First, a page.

Select Committee on Public Accounts Minutes of Evidence

Examination of Witnesses (Questions 60 - 79)



  60. Do you feel that given the relative penetration of web facilities in terms of rich and poor people and all the rest of it, that this is another institutionalised bias in favour of people who have got more money who can benefit from direct debit, who are not being discriminated against because they have not got prepayment or have got access to a computer? Do you think you should do anything about that?
  (Mr McCarthy) That does concern us very greatly. Many of the people who will download, we hope, are people who are in a position to act as multipliers of the news. I am sure that of the 12 newspaper reports that occurred in January, many of them downloaded the information from our website. I think that having it there is not just for those who are rich enough or savvy enough to have their own PC but also is of general applicability.

  61. Do Ofgem offer a service where I, as a prospective customer of a new supplier, can ask you who would be the best supplier for me, or to energywatch? Do you supply that advice or not, or is it just about taking complaints?
  (Mr McCarthy) We always ran, until we handed it over to energywatch, a freephone customer helpline.

  62. If I was a customer and somebody came along from Npower and said "Mr Davies, you can get very cheap electricity", I could ring you up and find out that it was, in fact, London or whoever it was?
  (Mr McCarthy) If you had phoned until the point at which we transferred this to energywatch.

  63. Could I do that with energywatch?
  (Mr McCarthy) Until that time you could have phoned up and we would have sent you the pack which enabled you to find the cheapest supplier of both electricity or gas or electricity and gas combined for where you live.

  64. I keep thinking that it would be a good idea for that information to be compulsorily carried on the material from all the competing companies that says "you can phone this number to find out whether this is the best deal".
  (Mr McCarthy) We do not favour doing that.

  65. No, because they know they would not get any sales then because they are offering false promise, is that right?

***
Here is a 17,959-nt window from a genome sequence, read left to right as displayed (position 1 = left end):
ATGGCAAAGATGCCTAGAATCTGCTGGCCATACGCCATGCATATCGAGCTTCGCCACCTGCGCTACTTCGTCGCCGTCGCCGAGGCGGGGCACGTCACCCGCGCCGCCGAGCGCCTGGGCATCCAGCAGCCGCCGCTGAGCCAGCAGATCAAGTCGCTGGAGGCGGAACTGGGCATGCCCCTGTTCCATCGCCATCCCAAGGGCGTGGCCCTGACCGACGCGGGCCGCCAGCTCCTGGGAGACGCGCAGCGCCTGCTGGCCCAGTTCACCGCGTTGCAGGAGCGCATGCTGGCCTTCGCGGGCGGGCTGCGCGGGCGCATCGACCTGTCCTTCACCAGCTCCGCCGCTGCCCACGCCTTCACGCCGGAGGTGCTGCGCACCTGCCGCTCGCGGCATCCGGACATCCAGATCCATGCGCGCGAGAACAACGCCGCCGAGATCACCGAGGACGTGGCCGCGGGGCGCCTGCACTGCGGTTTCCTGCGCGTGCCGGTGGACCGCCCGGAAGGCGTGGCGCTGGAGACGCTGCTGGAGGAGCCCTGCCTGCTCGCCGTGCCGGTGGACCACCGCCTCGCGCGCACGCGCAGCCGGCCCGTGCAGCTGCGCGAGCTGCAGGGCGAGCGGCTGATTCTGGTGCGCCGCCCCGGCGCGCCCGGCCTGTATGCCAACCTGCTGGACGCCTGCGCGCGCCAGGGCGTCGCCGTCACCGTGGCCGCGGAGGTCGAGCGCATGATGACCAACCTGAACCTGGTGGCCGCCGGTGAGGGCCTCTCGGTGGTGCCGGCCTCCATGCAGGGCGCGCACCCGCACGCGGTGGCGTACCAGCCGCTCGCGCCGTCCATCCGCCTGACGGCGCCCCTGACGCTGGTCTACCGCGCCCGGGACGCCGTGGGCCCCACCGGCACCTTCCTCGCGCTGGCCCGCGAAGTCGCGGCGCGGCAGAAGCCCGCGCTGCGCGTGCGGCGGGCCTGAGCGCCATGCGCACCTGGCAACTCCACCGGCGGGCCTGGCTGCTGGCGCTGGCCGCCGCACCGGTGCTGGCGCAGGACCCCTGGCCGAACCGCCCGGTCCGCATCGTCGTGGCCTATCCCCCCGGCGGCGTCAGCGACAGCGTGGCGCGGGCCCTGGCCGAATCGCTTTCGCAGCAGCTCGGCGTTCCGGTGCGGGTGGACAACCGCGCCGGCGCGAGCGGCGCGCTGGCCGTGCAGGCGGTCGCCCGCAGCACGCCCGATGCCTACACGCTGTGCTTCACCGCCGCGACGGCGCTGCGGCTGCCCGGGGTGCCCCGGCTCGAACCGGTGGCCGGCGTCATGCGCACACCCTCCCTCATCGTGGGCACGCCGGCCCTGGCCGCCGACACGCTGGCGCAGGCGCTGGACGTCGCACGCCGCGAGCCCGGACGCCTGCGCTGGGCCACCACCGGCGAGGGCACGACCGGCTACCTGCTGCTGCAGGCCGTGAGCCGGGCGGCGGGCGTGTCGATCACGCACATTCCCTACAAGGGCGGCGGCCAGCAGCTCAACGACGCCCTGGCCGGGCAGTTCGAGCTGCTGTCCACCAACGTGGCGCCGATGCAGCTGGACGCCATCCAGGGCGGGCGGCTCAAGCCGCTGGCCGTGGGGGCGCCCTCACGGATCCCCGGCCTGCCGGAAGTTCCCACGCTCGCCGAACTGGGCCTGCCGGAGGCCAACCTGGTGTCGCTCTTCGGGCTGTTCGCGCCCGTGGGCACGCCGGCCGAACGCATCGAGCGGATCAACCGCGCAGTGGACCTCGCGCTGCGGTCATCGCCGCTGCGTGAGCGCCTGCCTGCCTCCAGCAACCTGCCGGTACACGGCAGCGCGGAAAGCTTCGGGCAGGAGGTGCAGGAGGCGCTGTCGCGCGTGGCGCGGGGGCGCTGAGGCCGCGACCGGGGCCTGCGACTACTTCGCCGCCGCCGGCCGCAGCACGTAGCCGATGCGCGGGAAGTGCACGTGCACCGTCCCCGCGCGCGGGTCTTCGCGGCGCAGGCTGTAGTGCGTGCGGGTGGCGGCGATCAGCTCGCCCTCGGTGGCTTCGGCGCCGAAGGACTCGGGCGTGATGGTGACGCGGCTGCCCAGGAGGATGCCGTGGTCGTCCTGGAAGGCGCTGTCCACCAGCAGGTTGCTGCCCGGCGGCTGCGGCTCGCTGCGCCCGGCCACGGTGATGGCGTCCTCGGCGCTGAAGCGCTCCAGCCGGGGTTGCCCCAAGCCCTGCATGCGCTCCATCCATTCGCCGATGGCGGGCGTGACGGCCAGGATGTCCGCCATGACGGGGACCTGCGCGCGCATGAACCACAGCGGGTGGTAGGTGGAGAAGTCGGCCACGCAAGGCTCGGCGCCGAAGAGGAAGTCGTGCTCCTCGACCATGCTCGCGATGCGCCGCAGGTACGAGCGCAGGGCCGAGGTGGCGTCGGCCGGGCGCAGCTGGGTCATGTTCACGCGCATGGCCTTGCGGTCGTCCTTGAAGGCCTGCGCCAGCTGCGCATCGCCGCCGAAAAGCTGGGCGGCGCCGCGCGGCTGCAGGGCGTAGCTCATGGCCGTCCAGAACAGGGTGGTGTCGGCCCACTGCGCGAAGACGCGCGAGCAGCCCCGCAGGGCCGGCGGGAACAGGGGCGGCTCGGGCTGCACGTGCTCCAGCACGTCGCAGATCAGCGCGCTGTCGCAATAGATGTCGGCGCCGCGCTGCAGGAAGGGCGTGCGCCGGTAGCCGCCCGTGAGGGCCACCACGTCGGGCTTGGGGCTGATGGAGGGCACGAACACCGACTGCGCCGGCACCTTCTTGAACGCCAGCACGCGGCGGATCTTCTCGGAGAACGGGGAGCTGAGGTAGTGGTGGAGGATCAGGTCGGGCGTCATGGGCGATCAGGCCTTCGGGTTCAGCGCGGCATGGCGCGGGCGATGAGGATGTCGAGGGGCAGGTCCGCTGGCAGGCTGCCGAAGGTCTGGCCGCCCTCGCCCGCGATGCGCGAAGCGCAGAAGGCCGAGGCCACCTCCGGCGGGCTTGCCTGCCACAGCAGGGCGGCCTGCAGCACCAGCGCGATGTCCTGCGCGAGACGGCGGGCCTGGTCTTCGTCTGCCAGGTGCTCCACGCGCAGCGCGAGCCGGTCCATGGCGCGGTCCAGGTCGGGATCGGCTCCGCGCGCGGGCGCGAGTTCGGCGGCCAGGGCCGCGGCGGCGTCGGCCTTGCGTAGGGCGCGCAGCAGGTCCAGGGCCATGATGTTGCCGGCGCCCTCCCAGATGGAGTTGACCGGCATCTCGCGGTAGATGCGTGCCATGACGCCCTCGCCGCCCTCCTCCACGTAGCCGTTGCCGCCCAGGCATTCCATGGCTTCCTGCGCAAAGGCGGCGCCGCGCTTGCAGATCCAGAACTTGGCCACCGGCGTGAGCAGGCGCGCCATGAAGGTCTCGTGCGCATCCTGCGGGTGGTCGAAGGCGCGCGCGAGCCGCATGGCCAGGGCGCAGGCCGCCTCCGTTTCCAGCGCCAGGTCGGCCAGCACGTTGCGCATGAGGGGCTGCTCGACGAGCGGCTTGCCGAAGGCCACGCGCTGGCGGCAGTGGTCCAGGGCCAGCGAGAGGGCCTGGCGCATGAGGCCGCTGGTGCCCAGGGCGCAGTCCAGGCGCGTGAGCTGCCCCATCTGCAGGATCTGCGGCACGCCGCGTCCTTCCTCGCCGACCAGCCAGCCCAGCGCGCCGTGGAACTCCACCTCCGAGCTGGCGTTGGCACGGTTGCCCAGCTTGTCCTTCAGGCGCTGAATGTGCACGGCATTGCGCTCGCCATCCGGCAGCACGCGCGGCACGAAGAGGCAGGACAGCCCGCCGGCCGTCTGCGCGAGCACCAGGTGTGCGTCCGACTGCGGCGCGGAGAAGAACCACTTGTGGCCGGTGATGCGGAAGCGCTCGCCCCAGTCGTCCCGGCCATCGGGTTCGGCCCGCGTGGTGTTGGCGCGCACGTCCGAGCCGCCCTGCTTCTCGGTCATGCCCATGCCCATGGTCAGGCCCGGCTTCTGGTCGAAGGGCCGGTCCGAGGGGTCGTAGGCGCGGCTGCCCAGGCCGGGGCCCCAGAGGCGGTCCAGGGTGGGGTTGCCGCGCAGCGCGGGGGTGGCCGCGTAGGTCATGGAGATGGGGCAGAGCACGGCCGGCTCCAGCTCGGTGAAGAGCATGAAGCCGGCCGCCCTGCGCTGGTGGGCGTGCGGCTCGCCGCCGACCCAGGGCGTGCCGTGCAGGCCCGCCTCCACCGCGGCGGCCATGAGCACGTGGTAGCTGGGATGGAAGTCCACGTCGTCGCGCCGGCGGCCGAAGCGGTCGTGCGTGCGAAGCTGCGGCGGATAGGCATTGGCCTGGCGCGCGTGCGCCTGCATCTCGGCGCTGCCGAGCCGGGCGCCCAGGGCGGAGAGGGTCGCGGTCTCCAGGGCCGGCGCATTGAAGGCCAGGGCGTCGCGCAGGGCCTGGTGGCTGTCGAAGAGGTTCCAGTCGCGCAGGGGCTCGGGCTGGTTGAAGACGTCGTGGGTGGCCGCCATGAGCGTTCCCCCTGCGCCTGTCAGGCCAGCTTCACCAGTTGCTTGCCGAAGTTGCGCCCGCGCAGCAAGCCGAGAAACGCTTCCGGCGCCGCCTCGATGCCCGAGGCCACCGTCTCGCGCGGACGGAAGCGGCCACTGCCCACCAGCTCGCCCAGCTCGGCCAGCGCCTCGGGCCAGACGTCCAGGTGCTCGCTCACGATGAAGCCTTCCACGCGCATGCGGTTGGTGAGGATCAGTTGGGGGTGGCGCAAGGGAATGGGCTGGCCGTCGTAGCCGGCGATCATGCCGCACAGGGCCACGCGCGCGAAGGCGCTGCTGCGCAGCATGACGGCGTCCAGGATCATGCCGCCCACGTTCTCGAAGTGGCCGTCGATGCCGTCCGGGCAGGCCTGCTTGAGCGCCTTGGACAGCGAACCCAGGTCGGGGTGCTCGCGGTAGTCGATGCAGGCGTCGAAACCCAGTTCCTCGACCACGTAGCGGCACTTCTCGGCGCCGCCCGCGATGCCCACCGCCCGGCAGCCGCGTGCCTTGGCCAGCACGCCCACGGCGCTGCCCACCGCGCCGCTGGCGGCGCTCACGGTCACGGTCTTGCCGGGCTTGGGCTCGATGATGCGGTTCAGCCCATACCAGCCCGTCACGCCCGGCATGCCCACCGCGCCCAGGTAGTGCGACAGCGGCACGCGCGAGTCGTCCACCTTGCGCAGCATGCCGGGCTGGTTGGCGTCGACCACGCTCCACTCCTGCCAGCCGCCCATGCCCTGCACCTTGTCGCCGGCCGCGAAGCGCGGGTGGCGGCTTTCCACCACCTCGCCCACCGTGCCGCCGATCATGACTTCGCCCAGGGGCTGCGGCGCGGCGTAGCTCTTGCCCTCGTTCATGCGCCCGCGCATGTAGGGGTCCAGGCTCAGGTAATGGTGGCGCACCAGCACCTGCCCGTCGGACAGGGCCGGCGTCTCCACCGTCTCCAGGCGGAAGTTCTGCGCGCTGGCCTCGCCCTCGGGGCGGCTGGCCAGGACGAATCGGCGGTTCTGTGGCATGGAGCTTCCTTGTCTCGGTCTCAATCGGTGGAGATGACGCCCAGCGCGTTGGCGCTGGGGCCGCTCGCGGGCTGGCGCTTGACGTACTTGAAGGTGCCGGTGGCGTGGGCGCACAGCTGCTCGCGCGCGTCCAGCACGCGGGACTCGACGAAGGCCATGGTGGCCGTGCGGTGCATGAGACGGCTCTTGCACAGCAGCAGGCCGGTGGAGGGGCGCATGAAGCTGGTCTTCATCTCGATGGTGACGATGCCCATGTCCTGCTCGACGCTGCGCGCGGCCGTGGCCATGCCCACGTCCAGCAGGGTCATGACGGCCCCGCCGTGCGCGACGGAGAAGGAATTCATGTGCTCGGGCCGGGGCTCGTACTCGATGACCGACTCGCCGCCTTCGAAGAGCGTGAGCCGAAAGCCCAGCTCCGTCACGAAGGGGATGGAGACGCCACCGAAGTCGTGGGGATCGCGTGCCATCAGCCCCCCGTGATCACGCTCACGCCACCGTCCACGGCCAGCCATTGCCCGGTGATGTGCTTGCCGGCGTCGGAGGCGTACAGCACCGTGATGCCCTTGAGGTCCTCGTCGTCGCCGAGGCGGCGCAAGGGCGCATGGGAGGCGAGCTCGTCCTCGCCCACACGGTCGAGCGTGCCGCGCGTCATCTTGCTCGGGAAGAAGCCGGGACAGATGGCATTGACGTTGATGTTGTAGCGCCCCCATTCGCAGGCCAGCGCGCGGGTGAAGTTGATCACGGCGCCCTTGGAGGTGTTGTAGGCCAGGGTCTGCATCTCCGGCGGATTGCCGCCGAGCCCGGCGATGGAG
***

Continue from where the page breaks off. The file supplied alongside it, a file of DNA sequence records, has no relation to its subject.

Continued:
(Mr McCarthy) Because in competitive offerings you naturally require people to compete.

  66. Let me ask you about clarity of promotion on price differences. A lot of people have said to me that because there is a relationship between the standing charges and unit charges in terms of calculating what is best, etc., they do not know whether they are coming or going and they do not know whether they have got the best price or not and it is in the interests of the marketing company to provide a certain amount of confusion, particularly given your research that the first person who comes to the door gets the sale. Is that not a bit worrying?
  (Mr McCarthy) It is worrying, yes.

  67. Do you think that it would be better to tell the industry to rely more on other techniques than door to door, whatever it is, advertising, direct mail, etc?
  (Mr McCarthy) No, I do not believe that it is for us to tell people how they should run their businesses.

  68. Do you think that people should be required to inform prospective customers before a door to door salesman comes round in writing that somebody is going to come round because of the growing fear of burglaries, etc., in the day, people coming along in smart suits with a logo cut out on a bit of headed notepaper embossed purporting to be an ID and before you know it they come in saying "can I have a look at your gas unit" and they have burgled the house? Do you not think in the light of that activity that you should be requiring gas companies to pre-warn maybe the whole road that the gas man is coming round knocking on their door?
  (Mr McCarthy) We had not thought of that particular problem and it is not one that has been raised as a significant problem with us.